Release of stored energy – once isolation of the main energy source has occurred, and it has been physically locked and tagged out at the point of control, it then becomes necessary to make sure there are no hidden dangers. It is important to relieve, disconnect or restrain any and all of the potential, stored or residual energy. This may include, for example, completing the cycle of a flywheel, releasing steam and bleeding valves.

Repairs are to be undertaken by a competent person only, and are to be carried out:

  • according to the manufacturer’s instructions and documented procedures
  • in accordance with relevant Standards.

3.3 Modification

Modifications of plant may result in the modifier assuming the obligations of a designer or manufacturer. In the case of plant that requires design registration any modifications may require a new plant design registration certificate to be issued by WorkCover.

Modifications that require a change in design registration include all those that affect the safety of the plant, including for instance changes such as:

  • alteration of running speed (e.g. of lifts, conveyor belts, etc)
  • changes that affect the stability, reach, capacity, working load limit, etc
  • changes to drive systems
  • relocation of fixed plant to new premises (e.g. major plant machinery).

Where Supervisors/Line Managers are unsure about whether modifications affect the registration of an item of plant they are to contact the supplier of the plant to confirm, or liaise with a qualified engineer.

Before undertaking modifications, the modifier is to consult with the designer, manufacturer or relevant design authority to make sure that all safety issues have been considered. If the original designer and manufacturer cannot be contacted the modifications are to be designed and fitted by a competent person.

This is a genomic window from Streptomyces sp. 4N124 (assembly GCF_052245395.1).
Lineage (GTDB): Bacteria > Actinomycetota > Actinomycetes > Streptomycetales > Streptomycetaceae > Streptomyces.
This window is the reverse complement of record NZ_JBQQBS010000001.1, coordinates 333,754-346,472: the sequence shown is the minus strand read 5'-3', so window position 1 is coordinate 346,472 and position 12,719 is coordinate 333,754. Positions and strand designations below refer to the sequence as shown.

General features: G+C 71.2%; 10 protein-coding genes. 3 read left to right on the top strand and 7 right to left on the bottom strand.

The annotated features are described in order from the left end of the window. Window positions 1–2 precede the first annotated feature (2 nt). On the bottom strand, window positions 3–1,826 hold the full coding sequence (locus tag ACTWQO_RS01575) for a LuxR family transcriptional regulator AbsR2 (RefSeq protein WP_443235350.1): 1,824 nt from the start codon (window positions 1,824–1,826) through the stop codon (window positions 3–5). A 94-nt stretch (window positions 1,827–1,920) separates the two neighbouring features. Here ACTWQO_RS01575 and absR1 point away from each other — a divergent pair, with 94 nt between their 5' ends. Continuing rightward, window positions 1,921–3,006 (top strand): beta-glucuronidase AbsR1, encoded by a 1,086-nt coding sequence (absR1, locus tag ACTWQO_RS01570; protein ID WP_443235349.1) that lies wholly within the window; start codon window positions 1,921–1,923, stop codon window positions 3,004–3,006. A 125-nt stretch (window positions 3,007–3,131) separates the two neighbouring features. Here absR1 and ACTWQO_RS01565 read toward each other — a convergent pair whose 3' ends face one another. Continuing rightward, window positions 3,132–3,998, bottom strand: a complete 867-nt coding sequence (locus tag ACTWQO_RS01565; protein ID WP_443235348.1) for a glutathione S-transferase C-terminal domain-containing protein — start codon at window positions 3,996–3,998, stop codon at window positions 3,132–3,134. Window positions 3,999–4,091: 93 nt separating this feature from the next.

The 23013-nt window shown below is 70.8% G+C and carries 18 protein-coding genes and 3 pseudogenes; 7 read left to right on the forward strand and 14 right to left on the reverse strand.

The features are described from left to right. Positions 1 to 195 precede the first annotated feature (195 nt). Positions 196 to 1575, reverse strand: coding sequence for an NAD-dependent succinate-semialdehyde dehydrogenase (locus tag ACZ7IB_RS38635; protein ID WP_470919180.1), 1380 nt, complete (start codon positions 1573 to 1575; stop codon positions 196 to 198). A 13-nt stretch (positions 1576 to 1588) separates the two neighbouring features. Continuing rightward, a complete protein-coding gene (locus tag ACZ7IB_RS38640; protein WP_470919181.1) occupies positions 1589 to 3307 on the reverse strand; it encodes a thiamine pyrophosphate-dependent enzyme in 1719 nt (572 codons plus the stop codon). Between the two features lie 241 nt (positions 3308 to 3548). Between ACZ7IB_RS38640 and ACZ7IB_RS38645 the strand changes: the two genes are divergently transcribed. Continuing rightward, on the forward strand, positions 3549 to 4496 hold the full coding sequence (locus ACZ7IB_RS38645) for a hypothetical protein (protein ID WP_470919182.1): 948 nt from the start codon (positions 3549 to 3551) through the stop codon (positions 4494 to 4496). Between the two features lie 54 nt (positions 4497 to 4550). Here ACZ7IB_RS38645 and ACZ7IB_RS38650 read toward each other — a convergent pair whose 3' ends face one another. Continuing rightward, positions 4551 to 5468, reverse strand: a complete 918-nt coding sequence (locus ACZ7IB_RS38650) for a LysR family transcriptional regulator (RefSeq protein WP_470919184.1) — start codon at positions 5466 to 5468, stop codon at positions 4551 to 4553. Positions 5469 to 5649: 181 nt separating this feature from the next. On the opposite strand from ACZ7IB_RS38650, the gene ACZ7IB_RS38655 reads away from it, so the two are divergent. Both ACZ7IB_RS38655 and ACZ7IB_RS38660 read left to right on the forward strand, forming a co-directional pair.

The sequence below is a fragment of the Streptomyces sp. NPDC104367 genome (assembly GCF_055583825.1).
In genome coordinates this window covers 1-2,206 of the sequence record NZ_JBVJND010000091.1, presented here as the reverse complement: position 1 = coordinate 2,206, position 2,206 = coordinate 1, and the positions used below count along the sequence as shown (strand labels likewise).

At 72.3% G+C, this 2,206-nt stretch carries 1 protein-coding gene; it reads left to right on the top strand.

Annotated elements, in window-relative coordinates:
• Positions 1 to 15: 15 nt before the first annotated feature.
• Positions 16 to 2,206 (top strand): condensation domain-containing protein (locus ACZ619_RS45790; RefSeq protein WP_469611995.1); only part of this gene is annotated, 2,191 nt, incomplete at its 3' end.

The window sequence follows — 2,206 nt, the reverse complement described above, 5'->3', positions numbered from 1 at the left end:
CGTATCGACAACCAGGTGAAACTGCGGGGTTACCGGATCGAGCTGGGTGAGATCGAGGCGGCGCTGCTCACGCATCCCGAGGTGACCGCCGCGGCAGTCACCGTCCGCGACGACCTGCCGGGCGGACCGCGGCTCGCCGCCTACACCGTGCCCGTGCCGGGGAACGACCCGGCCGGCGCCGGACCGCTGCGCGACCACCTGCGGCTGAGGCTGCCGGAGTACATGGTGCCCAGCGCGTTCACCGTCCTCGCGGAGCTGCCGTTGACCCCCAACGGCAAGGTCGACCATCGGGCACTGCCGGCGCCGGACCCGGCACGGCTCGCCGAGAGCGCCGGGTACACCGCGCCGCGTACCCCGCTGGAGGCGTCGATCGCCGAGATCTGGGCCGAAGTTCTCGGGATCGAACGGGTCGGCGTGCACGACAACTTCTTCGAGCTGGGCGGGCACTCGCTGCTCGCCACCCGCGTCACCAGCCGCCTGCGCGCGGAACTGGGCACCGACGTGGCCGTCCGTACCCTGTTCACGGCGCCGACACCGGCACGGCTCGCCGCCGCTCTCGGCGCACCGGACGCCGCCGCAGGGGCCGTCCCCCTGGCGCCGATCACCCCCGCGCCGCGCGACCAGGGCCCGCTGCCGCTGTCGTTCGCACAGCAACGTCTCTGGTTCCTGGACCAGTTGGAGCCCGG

A person modifying the design of plant fulfills the roles of the designer of plant, under the WHS Act and WHS Regulation. This requires a risk assessment to identify hazards with the altered design.

Modification to plant is to be carried out:

  • as recommended by the manufacturer or in other documented procedures
  • in accordance with relevant Standards.

Before being returned to service after maintenance, service, cleaning, repair or modification plant is to:

  • have control measures in place to prevent or reduce risks to ALARP
  • be inspected and tested having regard to the modified design specifications and relevant Standards
  • be resubmitted for design registration (where applicable).

All forms of guarding are to be replaced prior to start-up of plant.

4. Inspection and audit of plant

Supervisors/Line Managers are to record items of plant and equipment in a Plant and Equipment Register. Make sure plant and equipment is inspected and tested according to the schedule recommended by the manufacturer/supplier.

4.1 Inspection

All plant is to be regularly inspected to make sure the equipment conforms to the requirements of function and safety. Inspection programs for plant and equipment are to be consistent with manufacturers' and legislative requirements and include the following: